Christmas comes but once a year, but hope springs eternal

Let’s never delude ourselves. Seasons of goodwill do not often change people permanently. Like adding sugar to something that is inherently bitter, the feelings of goodness that pervade during Christmas rarely last long. It is not unheard of for the Christmas morning cheer to erupt into a blazing inferno of hateful comments and actions before the presents were all unwrapped. That makes for a less than wonderful day, when dinner, already planned, and largely already cooked, becomes a battlefield for seething emotions. To the extent that people do not have to live under the same roof for more than that day the feelings may fade, but there may also be lots of thoughts of ‘never again’ or ‘why do we go through this?’

Midnight mass last night had a sermon which essentially touched on this state of discontent and disharmony, focusing on Christians who dress themselves in clothes of goodwill though their bodies and spirits are filled with illwill. The theme was a variation on Gandhi’s notion that you must be the change you wish to see in the world. Those who harbour hate, dislike, and distrust, even to the point where they cannot even remember why they have such feelings, are not likely to just put those aside because the calendar turns another day. While positive and negative feelings often cancel, they also often end with the negative seeming to win.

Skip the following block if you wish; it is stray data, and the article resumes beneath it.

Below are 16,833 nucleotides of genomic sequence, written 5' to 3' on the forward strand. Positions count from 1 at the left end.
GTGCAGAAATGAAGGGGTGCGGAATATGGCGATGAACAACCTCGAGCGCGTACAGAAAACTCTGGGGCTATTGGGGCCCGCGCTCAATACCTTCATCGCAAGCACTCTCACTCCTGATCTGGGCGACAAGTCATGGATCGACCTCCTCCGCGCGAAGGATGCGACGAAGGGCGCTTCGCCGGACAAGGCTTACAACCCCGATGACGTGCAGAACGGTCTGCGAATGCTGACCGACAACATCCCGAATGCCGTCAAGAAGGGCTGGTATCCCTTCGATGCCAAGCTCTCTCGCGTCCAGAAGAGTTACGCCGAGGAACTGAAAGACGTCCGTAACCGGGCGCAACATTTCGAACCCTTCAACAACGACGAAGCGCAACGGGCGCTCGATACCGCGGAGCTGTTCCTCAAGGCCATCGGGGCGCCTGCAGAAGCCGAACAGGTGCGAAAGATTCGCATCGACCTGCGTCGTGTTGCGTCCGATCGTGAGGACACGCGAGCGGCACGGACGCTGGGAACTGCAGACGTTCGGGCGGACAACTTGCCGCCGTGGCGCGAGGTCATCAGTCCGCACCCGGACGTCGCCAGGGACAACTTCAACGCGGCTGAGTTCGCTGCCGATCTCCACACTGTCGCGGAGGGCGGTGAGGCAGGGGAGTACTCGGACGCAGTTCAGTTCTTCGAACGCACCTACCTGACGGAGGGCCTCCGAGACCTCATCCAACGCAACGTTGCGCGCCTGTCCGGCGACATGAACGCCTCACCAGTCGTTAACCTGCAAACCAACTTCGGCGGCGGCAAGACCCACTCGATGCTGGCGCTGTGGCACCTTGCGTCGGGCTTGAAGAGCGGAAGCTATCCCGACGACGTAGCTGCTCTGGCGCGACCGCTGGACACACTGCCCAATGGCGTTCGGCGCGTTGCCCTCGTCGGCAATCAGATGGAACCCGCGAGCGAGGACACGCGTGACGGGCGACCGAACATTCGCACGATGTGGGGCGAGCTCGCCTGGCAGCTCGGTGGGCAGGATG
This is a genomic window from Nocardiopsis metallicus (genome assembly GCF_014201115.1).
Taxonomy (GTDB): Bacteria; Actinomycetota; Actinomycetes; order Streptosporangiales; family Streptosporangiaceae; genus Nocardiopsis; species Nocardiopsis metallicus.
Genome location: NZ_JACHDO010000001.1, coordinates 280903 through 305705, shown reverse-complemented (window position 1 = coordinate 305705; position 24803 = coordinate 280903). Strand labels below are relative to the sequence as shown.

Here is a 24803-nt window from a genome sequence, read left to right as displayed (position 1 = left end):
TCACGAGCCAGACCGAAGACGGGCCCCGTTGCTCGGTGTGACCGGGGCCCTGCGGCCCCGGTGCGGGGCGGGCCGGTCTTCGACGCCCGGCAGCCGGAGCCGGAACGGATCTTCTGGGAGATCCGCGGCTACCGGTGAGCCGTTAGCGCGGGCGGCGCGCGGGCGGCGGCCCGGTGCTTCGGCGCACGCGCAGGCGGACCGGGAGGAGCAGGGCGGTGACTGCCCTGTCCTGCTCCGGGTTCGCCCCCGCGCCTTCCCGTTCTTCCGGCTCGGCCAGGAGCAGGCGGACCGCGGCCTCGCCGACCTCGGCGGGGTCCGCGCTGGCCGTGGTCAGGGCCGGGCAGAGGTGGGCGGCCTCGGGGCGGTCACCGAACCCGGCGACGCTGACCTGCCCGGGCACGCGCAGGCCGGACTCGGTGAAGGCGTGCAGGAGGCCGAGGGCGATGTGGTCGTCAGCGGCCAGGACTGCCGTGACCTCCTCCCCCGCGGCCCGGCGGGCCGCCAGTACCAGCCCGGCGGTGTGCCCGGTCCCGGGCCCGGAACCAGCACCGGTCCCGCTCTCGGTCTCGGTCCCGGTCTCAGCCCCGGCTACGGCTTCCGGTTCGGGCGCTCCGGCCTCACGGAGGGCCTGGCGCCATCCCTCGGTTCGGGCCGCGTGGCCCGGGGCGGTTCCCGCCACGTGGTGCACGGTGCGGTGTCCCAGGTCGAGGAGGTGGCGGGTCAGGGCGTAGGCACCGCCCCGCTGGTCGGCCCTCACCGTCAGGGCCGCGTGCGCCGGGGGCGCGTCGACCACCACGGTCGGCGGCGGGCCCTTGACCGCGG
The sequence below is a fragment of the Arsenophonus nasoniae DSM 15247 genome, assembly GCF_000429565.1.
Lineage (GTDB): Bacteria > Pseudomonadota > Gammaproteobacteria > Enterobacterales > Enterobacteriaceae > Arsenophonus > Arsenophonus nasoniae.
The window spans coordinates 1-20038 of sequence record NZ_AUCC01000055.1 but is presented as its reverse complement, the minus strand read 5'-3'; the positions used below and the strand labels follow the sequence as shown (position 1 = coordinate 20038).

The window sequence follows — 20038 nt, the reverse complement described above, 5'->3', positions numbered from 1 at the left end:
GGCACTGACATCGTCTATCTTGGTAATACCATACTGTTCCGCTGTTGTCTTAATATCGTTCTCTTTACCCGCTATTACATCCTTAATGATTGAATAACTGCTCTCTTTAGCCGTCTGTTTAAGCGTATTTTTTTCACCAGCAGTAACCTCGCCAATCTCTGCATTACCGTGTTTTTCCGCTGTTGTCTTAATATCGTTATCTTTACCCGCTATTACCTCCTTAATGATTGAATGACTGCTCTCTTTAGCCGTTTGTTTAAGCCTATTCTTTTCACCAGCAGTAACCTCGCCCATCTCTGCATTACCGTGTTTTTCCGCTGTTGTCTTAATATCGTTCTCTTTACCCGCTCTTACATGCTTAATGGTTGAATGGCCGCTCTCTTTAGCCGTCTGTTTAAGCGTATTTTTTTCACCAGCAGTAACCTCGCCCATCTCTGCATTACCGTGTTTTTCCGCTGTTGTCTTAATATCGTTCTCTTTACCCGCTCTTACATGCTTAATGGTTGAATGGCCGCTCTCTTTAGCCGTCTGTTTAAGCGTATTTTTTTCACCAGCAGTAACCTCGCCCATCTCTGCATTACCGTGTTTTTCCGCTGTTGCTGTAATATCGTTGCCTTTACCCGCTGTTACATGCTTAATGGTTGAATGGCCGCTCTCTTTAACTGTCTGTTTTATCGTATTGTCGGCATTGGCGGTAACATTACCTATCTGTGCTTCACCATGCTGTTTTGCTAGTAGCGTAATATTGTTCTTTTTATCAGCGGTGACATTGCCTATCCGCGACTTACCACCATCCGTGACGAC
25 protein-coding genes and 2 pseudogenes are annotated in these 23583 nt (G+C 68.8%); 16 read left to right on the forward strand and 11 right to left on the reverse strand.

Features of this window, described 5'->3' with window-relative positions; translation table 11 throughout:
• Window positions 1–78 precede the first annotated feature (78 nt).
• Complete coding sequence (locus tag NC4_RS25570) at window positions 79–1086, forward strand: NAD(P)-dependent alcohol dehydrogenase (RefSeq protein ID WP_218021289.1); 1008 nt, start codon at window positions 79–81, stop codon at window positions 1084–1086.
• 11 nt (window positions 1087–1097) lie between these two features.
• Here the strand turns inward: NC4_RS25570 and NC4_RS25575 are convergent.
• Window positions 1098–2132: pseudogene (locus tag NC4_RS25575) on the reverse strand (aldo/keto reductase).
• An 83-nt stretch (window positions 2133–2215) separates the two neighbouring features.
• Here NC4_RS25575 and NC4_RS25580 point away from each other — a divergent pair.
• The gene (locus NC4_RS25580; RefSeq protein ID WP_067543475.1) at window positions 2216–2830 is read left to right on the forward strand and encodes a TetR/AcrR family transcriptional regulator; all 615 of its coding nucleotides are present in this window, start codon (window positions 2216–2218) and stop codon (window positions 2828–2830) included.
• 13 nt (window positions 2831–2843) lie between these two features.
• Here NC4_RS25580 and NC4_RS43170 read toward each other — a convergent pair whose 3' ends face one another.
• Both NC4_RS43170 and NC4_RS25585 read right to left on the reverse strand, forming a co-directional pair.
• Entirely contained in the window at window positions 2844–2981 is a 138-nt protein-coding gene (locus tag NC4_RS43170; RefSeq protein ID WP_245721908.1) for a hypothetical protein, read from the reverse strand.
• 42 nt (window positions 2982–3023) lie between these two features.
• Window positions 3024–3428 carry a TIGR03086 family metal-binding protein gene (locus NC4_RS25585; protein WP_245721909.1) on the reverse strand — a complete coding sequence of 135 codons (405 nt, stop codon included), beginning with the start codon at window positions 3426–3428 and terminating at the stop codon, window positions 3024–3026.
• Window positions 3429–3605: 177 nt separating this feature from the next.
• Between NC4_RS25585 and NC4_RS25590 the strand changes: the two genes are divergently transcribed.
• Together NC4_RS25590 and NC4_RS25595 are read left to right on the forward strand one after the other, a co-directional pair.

Yet, while seasons come and go, there is a permanence to the life we live that is less about change. The priest’s sentiments are right: forcing us to look for peace within ourselves and seeking to make peace with others is one of life’s persistent struggles. Many people give up before getting even a little way along the road. I have a theory, ‘the give’: give a person the chance to do you a good turn and they will often take it. I’ve seen it work for me many times, even this week. Yet, I know that there are people who profess to wish to do others good but whenever offered the opportunity slap them in the face, at least figuratively.

I am often reminded at Christmastime about how we wish for so much yet do little to make things happen. If you do not know the old English rhyme below then now is a good time to learn it:

If wishes were horses
Beggars would ride:
If turnips were watches
I would wear one by my side.
And if ifs and ands were pots and pans,
The tinker would never work!
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About The Grasshopper

Professional international economist, recently retired from an international organization. I use blogging as a way of organizing my ideas and thoughts about a range of topics. I was born in Jamaica, and spent many years being educated, living, and working in the UK. I lived in the USA for a few decades, and worked and travelled abroad extensively. My views have a wide international perspective. Father of girls. Also, married to an economist.
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